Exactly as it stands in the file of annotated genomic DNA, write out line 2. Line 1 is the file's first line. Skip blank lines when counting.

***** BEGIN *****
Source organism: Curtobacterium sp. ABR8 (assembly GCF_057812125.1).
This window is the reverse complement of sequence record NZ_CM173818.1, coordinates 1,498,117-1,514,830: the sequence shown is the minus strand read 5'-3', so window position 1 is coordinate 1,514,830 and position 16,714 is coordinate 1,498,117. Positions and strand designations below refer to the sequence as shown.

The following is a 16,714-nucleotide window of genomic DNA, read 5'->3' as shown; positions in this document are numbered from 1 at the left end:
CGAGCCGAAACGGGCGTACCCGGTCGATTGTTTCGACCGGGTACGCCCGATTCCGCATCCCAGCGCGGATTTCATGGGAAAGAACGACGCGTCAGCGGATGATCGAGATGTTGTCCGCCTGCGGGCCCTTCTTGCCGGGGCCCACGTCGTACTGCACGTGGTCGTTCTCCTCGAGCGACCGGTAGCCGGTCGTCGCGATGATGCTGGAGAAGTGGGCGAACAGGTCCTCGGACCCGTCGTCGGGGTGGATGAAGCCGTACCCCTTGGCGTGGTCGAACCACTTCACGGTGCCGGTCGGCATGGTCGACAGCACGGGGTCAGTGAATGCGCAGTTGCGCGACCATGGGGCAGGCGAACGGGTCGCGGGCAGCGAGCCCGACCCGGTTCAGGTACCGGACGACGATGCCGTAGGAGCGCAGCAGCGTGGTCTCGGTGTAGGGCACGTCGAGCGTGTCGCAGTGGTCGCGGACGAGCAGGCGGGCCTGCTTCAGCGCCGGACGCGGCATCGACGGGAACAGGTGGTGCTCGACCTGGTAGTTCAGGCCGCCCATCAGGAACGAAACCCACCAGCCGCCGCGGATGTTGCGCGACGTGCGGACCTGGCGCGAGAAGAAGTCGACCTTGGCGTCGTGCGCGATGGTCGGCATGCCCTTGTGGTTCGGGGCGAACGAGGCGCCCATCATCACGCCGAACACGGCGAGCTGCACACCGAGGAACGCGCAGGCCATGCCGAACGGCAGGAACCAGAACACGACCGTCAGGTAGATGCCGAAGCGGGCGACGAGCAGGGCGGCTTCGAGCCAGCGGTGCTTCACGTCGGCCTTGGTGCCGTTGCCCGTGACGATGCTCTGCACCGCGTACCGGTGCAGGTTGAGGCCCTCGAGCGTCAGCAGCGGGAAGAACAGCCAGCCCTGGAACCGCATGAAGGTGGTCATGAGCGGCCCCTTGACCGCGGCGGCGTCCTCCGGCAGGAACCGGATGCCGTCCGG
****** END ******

This window is the reverse complement of sequence record NZ_CM173818.1, coordinates 1,498,117-1,514,830: the sequence shown is the minus strand read 5'-3', so window position 1 is coordinate 1,514,830 and position 16,714 is coordinate 1,498,117. Positions and strand designations below refer to the sequence as shown.